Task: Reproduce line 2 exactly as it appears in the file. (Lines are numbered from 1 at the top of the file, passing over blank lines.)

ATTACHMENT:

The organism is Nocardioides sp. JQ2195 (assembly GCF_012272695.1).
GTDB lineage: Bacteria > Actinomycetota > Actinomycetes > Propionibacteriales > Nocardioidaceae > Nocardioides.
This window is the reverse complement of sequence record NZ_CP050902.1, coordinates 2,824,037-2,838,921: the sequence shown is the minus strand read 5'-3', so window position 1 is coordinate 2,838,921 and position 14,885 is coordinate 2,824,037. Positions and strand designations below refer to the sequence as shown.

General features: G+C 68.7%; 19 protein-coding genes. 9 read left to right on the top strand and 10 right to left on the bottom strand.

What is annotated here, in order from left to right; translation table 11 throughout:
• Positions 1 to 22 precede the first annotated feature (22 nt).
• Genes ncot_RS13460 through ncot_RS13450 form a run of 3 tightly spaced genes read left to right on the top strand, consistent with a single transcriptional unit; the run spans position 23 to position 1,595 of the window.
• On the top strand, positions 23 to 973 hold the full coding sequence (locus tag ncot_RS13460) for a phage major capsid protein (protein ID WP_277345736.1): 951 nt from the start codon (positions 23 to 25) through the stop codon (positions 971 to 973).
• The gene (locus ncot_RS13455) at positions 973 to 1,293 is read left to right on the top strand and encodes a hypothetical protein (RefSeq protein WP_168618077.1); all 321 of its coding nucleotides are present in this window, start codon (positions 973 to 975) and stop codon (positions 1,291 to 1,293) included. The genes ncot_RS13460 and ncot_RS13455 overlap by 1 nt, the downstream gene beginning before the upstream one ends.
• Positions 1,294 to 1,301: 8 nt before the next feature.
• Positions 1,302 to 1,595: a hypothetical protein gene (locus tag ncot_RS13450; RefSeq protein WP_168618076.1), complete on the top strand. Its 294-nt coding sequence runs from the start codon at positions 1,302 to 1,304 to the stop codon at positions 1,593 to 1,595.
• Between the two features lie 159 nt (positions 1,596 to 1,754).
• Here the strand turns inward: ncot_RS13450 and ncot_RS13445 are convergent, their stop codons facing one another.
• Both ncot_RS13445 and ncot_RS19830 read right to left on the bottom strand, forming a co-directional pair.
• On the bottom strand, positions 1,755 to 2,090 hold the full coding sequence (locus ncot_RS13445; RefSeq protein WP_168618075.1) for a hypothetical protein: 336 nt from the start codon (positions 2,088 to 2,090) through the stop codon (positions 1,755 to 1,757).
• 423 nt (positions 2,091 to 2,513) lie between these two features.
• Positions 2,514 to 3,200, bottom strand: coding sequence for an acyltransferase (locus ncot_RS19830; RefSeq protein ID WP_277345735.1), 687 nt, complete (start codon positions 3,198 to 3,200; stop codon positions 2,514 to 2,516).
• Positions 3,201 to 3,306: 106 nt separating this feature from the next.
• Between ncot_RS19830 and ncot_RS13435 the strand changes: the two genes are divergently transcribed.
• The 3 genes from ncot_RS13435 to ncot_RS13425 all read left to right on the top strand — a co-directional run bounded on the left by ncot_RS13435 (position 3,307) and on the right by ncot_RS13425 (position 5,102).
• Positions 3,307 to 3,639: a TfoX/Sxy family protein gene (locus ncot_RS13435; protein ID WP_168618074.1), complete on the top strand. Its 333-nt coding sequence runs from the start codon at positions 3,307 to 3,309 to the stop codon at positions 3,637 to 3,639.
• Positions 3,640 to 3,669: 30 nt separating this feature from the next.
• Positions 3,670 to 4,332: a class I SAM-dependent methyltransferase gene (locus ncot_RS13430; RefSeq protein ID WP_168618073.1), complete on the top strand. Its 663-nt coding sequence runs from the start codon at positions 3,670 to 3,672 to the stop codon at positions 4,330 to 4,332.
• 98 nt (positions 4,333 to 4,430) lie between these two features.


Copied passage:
GTDB lineage: Bacteria > Actinomycetota > Actinomycetes > Propionibacteriales > Nocardioidaceae > Nocardioides.